Countdown to Hair Loss
Lots of Sex May Prevent Erectile Dysfunction
MENTAL HEALTH
Shop 'Til You Drop: You May Feel Better
The 3LS Wellness Program for Reversing Chronic Symptoms and Creating Lasting Health
A Little Alcohol May Stave Off Alzheimer's
PAIN
Are We Exercising Pain Away? Not So Much.
Tai Chi May Help Ease Fibromyalgia
Acupuncture, Real or Fake, Eases Back Pain
PHYSICAL THERAPY
PREGNANCY
Woman in America Are Delaying Motherhood, Study Says
Before Conceiving, Take Folic Acid for One Full Year
Expectant Mom's Exercise Keeps Newborn's Birth Weight Down
SENIORS
Martial Arts Training May Save Seniors' Hips
Could Your Cell Phone Help Shield You From Alzheimer's?
Tai Chi May Help Ward Off Knee Pain in Seniors
SEXUAL HEALTH
SLEEP DISORDERS
Pay Attention to Signs That Say You're Too Fatigued to Drive
Daylight Savings: Not a Bright Time for All
Lose Weight, Sleep Apnea May Improve
WOMEN'S HEALTH
Pre-Pregnancy Weight Linked to Babies' Heart Problems
Varicose Veins May Mask Larger Problem
Rheumatoid Arthritis Rising Among U.S. Women
Add your Article

Obese Children More Likely to Suffer Lower Body Injuries

SATURDAY, May 2 (HealthDay News) -- The bones and muscles of the lower body appear to be more vulnerable to injury in obese children than their lighter peers, a new study suggests.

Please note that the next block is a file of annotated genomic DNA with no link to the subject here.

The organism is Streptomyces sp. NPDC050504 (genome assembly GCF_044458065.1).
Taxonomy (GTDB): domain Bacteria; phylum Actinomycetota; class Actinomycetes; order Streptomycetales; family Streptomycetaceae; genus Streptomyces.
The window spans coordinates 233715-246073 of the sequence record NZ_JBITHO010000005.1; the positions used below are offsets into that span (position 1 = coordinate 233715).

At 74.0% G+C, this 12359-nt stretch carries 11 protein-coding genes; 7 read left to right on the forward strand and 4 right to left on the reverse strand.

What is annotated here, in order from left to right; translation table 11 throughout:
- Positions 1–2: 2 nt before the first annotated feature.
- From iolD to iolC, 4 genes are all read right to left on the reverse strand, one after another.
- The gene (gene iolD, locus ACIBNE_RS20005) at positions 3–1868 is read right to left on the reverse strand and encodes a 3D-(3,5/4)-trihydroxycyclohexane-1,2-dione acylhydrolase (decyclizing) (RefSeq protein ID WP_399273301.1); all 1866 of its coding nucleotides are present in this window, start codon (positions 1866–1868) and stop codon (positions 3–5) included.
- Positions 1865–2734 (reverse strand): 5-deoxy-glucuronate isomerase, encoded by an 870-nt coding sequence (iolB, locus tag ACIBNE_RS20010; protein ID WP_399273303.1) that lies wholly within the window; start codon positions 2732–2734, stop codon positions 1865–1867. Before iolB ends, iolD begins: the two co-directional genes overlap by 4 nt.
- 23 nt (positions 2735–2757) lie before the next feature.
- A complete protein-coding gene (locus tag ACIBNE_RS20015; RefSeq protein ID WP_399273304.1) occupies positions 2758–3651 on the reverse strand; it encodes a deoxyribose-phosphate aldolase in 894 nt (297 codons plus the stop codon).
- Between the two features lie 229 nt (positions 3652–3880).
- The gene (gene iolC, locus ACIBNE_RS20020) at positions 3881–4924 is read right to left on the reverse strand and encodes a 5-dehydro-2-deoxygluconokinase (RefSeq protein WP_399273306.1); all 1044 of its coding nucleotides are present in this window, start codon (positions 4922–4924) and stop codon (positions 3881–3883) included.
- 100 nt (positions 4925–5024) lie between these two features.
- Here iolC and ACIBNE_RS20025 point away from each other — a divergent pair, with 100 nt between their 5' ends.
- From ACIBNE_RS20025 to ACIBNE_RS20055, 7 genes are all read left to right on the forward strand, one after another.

The study analyzed the weight and injuries of kids who visited a children's hospital's emergency department over a three-year period. Sprains, such as to the ankle or leg, were the most common lower body injuries, and sent more than 23,000 children to the emergency department at Cincinnati Children's Hospital Medical Center between 2005 and early 2008.

"Because obese patients have an increased body mass and force, they are more likely to twist or roll on a lower extremity and cause injury than the non-obese children. Other injuries that the patients experienced were fractures and lacerations," study lead author Dr. Wendy Pomerantz, an emergency medicine physician at the hospital, said in a hospital news release.

About one-sixth of the children visiting the hospital's emergency department for injuries during that time were obese, according to the study, scheduled to be presented Saturday in Baltimore at the annual meeting of the Pediatric Academic Societies.

Pomerantz noted that obesity is likely to also lengthen a child's recovery time from an injury, as the added weight and stress to the body can cause more damage.

Exercise and diet, she said, remain the best ways to combat the growing obesity epidemic in the world. "Parents of an obese child who want the child to exercise but [are] afraid of the child getting injured should work with a specialist to get a tailored diet and exercise regimen to help them lose weight," Pomerantz said.

Obesity in children also increases their risk of developing type 2 diabetes, high blood pressure, high cholesterol and other factors that raise their chances of developing cardiovascular disease, according to information from the U.S. Centers for Disease Control and Prevention.

More information

The U.S. National Library of Medicine has more about childhood obesity.



-- Kevin McKeever



SOURCE: Cincinnati Children's Hospital Medical Center, news release, May 2, 2009

Last Updated: May 02, 2009

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Obese Children More Likely to Suffer Lower Body Injuries
U.S. Institute of Natural Health